How to Grow Momordica Charantia
Bitter melon's fruit has a multitextured surface.
Momordica charantia, also known as bitter melon and balsam pear, is a climbing vine with distinctive, delicate foliage and exotic fruit. Native to Southeast Asia, it grows best in U.S. Department of Agriculture plant hardiness zones 10 and 11. In colder climates, this fast-growing plant -- which can reach heights of 8 feet in one season -- is often grown as an annual. Some gardeners cultivate the plant for its edible fruit and vine while others simply enjoy the tropical appearance it adds to the landscape.
1.Select a warm, sunny planting location with soil that drains well. A raised garden bed ensures good drainage. Bitter melon grows best in rich, sandy or loamy soil with an average pH level of about 6.5 but adapts to soil with a pH level as high as 8.
2.Sow bitter melon seeds directly in the selected planting location's warm soil when all danger of frost has passed. Create holes about 3/4 inch deep and spaced 20 inches apart in the soil. Drop two or three seeds in each hole, and cover the holes with a lose layer of soil. Water the planting site well. The seeds should germinate in about one week.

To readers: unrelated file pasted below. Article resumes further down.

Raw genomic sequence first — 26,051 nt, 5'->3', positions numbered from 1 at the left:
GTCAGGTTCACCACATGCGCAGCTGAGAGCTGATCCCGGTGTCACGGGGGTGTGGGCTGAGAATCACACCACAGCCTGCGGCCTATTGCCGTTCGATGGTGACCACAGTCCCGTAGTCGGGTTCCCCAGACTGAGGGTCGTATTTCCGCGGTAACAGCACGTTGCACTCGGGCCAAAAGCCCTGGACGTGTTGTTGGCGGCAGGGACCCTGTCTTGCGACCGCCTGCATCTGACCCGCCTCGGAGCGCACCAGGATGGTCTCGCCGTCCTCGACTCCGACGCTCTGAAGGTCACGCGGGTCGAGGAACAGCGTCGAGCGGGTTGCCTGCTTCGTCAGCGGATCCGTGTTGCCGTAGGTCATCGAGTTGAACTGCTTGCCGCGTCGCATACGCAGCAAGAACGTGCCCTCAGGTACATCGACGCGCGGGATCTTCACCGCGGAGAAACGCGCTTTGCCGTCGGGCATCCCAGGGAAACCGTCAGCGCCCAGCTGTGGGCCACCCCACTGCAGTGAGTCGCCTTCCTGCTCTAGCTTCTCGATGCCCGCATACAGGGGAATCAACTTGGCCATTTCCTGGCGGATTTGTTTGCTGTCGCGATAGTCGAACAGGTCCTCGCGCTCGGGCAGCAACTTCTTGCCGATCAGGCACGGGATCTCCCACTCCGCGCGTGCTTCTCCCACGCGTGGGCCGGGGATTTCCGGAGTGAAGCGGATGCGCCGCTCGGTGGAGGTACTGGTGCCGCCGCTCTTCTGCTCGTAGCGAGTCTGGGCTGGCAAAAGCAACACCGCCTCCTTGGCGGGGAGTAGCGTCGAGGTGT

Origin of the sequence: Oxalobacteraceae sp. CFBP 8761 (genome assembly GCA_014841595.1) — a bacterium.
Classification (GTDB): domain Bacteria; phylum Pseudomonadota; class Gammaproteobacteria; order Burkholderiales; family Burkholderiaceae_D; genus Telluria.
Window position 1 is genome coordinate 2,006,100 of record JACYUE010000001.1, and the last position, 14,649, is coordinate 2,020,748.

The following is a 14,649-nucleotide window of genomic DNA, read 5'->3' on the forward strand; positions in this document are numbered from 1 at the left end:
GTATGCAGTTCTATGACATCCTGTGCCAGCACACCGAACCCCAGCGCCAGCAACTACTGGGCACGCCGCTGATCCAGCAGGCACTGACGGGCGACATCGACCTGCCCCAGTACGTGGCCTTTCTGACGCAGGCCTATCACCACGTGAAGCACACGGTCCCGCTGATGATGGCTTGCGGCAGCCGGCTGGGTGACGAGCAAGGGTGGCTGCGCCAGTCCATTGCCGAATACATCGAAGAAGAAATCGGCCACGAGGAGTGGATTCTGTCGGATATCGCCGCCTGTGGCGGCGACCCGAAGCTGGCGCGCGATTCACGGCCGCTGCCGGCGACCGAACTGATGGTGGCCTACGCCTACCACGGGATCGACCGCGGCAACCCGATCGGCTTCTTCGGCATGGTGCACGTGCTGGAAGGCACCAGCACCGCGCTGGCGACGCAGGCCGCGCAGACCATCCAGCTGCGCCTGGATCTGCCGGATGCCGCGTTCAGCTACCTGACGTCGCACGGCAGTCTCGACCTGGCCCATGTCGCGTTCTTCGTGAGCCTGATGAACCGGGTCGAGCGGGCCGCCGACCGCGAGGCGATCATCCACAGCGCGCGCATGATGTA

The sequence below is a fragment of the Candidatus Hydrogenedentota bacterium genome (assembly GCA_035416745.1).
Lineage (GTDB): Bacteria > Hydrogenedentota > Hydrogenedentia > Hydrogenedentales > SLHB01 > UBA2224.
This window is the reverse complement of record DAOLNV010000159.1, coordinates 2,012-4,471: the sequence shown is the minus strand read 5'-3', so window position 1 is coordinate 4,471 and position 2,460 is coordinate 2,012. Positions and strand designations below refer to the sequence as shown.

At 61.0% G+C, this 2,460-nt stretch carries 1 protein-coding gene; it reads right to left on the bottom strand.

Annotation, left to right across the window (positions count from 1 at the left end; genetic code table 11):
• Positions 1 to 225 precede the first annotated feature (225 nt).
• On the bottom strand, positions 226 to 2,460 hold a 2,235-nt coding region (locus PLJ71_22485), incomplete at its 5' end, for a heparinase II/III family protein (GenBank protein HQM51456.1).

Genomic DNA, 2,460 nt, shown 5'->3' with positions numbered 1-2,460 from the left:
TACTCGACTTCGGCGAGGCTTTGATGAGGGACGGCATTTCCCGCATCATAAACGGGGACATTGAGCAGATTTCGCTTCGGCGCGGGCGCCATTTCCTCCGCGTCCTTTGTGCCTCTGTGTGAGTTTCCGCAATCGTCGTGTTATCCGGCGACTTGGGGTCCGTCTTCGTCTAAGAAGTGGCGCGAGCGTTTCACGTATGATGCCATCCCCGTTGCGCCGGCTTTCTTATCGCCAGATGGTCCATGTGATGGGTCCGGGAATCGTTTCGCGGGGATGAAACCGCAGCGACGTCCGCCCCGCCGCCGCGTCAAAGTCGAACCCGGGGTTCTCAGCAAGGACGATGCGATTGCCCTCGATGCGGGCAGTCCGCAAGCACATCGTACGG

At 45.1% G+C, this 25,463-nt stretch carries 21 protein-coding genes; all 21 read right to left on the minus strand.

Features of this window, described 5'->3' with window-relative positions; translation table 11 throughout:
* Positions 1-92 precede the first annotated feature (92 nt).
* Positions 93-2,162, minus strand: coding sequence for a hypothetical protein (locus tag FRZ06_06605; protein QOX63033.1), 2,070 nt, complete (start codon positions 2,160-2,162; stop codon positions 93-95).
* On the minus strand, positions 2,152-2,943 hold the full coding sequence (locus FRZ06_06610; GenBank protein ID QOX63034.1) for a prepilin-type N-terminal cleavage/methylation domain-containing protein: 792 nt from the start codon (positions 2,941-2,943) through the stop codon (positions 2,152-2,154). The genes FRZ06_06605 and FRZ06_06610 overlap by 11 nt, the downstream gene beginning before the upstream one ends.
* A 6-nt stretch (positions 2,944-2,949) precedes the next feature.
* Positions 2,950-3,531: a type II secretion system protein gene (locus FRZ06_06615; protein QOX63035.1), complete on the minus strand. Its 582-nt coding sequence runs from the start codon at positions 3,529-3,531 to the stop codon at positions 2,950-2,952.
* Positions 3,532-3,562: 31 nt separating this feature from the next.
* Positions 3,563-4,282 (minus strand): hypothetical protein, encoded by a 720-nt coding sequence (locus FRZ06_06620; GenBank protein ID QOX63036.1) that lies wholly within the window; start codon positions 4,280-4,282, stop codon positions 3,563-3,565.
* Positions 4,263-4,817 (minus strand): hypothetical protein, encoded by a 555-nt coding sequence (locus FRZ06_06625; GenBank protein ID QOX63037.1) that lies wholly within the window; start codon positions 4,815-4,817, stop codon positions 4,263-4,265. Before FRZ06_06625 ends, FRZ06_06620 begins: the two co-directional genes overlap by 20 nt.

3.Wait until each bitter melon seedling has four leaves, and then remove some of the young plants so that only one plant grows from where each planting hole was located.
4.Install a trellis or other support structure beside your bitter melon vines. The vines will climb on and be supported by a trellis. An alternative is to insert bamboo poles, metal pipes or wood stakes in the soil by each plant, and connect those structures to each other with string or wire, which will support the climbing vines. The vines develop lateral shoots two to three weeks after sprouting.
5.Fertilize each bitter melon plant when it has six leaves and every two weeks thereafter during the growing season. Use a fertilizer designed for fruiting vines, and follow the fertilizer package's directions on how much fertilizer to use for your planting bed's size.
6.Keep the bitter melons' soil consistently moist, but not soggy, to a depth of about 20 inches during the plants' growing period.
7.Surround your plants with a layer of organic or plastic mulch. Mulch conserves soil moisture and stifles weed growth.
8.Inspect the plants for pests. Fruit flies are especially destructive, but pesticides are not recommended to control that pest. If fruit flies are present, wrap each young, 1 1/4-inch long fruit in a paper tube, and leave room at the end of each tube for growth. Tie the ends of the tubes with string. Replace the tubes as needed. The paper tubes prevent fruit flies from infesting the fruits.
Increase bitter melons' fruit production by removing side branches until the plants climb to the top of their trellis or other support structure. Then let the plants spread.
Test your planting site's soil to learn which nutrients, if any, it lacks. Add a fertilizer with those nutrients to the soil to produce the best bitter melon results.